gms | German Medical Science

62. Jahrestagung der Deutschen Gesellschaft für Neurochirurgie (DGNC)
Joint Meeting mit der Polnischen Gesellschaft für Neurochirurgen (PNCH)

Deutsche Gesellschaft für Neurochirurgie (DGNC) e. V.

07. - 11. Mai 2011, Hamburg

Superselective arterial spin-labelling: Feasibility of a non-invasive MR-technique to determine the vascular supply of intracranial lesions

Meeting Abstract

  • A. Nabavi - Clinic for Neurosurgery, University Hospital of Schleswig-Holstein, Kiel, Germany
  • M. Helle - Institute of Neuroradiology, University Hospital of Schleswig-Holstein, Kiel, Germany
  • S. Rüfer - Institute of Neuroradiology, University Hospital of Schleswig-Holstein, Kiel, Germany
  • M.J.P. van Osch - C.J. Gorter Center for high field MRI, Department of Radiology, Leiden University Medical Center, Leiden, The Netherlands
  • D.G. Norris - Donders Institute for Brain, Cognition and Behaviour, Radboud University Nijmegen, Nijmegen, The Netherlands; Erwin L. Hahn Institute for Magnetic Resonance Imaging, Essen, Germany
  • L. Dörner - Clinic for Neurosurgery, University Hospital of Schleswig-Holstein, Kiel, Germany
  • O. Jansen - Institute of Neuroradiology, University Hospital of Schleswig-Holstein, Kiel, Germany
  • H.M. Mehdorn - Clinic for Neurosurgery, University Hospital of Schleswig-Holstein, Kiel, Germany

Deutsche Gesellschaft für Neurochirurgie. Polnische Gesellschaft für Neurochirurgen. 62. Jahrestagung der Deutschen Gesellschaft für Neurochirurgie (DGNC), Joint Meeting mit der Polnischen Gesellschaft für Neurochirurgen (PNCH). Hamburg, 07.-11.05.2011. Düsseldorf: German Medical Science GMS Publishing House; 2011. DocMO.04.12

DOI: 10.3205/11dgnc020, URN: urn:nbn:de:0183-11dgnc0209

Veröffentlicht: 28. April 2011

© 2011 Nabavi et al.
Dieser Artikel ist ein Open Access-Artikel und steht unter den Creative Commons Lizenzbedingungen (http://creativecommons.org/licenses/by-nc-nd/3.0/deed.de). Er darf vervielfältigt, verbreitet und öffentlich zugänglich gemacht werden, vorausgesetzt dass Autor und Quelle genannt werden.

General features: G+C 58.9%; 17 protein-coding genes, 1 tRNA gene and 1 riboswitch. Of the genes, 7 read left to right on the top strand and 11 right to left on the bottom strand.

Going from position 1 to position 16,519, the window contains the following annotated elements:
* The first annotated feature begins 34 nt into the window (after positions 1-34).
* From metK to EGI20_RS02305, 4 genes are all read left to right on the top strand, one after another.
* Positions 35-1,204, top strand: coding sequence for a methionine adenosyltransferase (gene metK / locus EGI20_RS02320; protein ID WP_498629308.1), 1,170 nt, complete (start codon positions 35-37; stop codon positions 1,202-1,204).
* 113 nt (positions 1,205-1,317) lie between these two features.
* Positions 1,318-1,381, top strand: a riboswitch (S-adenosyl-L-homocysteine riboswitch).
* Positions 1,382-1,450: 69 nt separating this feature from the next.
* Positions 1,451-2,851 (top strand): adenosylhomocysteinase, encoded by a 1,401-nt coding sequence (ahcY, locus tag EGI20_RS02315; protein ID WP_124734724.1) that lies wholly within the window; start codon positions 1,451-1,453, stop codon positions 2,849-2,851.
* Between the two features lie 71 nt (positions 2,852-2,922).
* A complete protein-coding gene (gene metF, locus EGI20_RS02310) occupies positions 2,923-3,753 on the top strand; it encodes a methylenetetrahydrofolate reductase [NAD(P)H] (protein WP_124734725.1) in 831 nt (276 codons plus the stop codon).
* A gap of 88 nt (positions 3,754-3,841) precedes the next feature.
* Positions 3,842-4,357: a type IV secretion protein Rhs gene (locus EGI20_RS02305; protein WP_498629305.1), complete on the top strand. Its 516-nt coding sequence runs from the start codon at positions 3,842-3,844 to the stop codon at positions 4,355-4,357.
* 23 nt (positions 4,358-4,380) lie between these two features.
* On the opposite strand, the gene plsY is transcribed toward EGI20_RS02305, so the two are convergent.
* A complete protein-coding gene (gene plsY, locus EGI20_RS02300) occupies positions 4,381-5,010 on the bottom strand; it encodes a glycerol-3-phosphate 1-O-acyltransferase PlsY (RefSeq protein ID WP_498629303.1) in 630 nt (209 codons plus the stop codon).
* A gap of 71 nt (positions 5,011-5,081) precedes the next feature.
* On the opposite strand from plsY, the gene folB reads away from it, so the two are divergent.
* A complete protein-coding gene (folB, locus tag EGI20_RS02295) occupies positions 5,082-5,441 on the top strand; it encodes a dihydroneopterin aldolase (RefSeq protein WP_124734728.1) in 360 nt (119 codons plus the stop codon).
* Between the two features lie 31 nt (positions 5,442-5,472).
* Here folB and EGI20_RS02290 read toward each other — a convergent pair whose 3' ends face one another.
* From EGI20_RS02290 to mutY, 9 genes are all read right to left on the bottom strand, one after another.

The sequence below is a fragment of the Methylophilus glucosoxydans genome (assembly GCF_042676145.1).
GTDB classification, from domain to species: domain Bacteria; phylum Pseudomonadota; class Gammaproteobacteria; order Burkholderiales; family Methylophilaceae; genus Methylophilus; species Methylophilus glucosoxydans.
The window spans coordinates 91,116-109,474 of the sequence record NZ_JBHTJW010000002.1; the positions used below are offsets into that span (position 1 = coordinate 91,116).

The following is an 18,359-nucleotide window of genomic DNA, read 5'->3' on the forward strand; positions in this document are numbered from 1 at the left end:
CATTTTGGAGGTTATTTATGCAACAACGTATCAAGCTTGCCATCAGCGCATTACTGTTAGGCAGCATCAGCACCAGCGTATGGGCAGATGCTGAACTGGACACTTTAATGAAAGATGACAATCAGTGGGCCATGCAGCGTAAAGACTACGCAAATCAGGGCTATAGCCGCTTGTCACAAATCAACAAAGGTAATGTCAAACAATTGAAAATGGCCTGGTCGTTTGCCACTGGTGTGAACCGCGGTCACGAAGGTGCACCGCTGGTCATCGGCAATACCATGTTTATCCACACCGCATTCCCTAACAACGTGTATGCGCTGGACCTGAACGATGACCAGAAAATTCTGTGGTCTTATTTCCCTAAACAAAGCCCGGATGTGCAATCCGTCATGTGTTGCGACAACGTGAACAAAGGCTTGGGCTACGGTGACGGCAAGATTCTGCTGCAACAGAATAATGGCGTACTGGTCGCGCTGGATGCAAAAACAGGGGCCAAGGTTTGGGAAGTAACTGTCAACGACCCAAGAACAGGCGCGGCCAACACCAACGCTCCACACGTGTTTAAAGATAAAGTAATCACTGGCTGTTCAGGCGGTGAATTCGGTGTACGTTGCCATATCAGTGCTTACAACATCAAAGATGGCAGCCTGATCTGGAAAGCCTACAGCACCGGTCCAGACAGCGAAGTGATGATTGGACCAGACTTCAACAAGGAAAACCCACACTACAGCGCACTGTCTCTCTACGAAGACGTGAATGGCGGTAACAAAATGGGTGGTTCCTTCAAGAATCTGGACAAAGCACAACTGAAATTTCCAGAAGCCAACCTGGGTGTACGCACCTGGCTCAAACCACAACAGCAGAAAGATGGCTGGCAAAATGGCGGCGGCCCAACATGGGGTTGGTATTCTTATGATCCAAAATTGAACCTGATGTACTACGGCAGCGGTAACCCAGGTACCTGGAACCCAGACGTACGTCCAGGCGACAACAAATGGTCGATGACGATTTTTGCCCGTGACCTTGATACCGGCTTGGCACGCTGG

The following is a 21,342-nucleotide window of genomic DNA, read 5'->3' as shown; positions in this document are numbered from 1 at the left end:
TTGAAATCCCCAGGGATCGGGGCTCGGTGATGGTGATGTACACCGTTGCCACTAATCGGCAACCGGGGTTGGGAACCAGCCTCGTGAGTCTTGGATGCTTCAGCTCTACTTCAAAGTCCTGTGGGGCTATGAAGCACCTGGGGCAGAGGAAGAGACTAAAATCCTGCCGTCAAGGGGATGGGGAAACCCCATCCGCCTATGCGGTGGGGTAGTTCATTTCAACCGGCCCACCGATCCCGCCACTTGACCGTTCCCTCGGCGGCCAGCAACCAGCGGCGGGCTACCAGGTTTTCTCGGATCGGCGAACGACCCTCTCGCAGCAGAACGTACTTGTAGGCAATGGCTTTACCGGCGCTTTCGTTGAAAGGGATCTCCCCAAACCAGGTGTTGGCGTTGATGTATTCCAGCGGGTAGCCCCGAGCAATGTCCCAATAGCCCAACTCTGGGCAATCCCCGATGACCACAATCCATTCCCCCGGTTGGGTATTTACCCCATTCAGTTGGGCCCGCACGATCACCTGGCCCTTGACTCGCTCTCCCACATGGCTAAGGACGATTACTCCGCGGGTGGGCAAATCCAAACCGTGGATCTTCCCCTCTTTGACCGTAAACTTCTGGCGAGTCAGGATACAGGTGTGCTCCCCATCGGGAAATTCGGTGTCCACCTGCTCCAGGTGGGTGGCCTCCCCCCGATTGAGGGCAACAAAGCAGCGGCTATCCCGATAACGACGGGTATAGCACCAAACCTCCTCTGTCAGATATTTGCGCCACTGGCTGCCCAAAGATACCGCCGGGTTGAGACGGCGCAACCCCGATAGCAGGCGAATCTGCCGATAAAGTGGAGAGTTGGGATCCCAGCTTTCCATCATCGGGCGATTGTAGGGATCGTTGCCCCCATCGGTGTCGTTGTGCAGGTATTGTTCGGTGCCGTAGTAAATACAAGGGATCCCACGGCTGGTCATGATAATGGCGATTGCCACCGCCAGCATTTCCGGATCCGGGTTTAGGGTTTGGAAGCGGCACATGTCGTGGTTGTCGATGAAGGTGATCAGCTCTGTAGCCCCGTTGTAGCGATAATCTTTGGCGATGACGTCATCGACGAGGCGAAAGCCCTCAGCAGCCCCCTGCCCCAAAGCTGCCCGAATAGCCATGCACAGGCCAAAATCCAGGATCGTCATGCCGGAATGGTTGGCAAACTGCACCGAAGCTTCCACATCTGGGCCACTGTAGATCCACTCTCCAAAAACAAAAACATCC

Gliederung

Text

Objective: Supraselective arterial spin labelling (ASL) is an MR-technique, which allows "excitation" of blood in a selected vessel. The distribution of this "labelled" blood and thus the area supplied by this vessel can be visualized subsequently. While this technique had been used for vascular lesions, our objective was whether this method could be utilized to investigate the vascular territories within neoplastic intracranial lesions. To evaluate the feasibility of this technique, both in regards to the vessel size targeted as well as tumor blood supply, we chose meningiomas as a potentially simple challenge.

Methods: In 6 patients harbouring meningiomas supraselective ASL was performed. Both internal carotid arteries (ICAs), the basilar artery (BA) and the external carotid arteries (ECAs) and the median meningeal artery were labelled. The respective perfusion territories were colour-coded and compared to the cross-sectional contrast-enhanced T1W structural images.

Results: Supraselective ASL has been successfully applied in all patients. Vessels as small as the contralateral, normal median meningeal artery could be targeted. The "labelled" blood could be imaged within the tumour. In 3 patients the tumor was exclusively supplied by the ipsilateral ECA or ICA. In 3 patients the measurements suggested a blood supply of the meningioma by the ipsilateral ICA as well as the ECA, thus identifying more than one compartment.

Conclusions: The results of this initial feasibility study were more promising than anticipated. We were able to target small vessels, and thus identify their supplied area within a tumour. In a subgroup we could even show the potential of this method to differentiate separate compartments supplied by different vessels. While these preliminary results have to be validated in a larger series, we are optimistic, that with this non-invasive non-contrast MR-technique accurate mapping of neoplastic vascular architecture can be deduced. Our goal is to extend this technique to intraaxial lesions.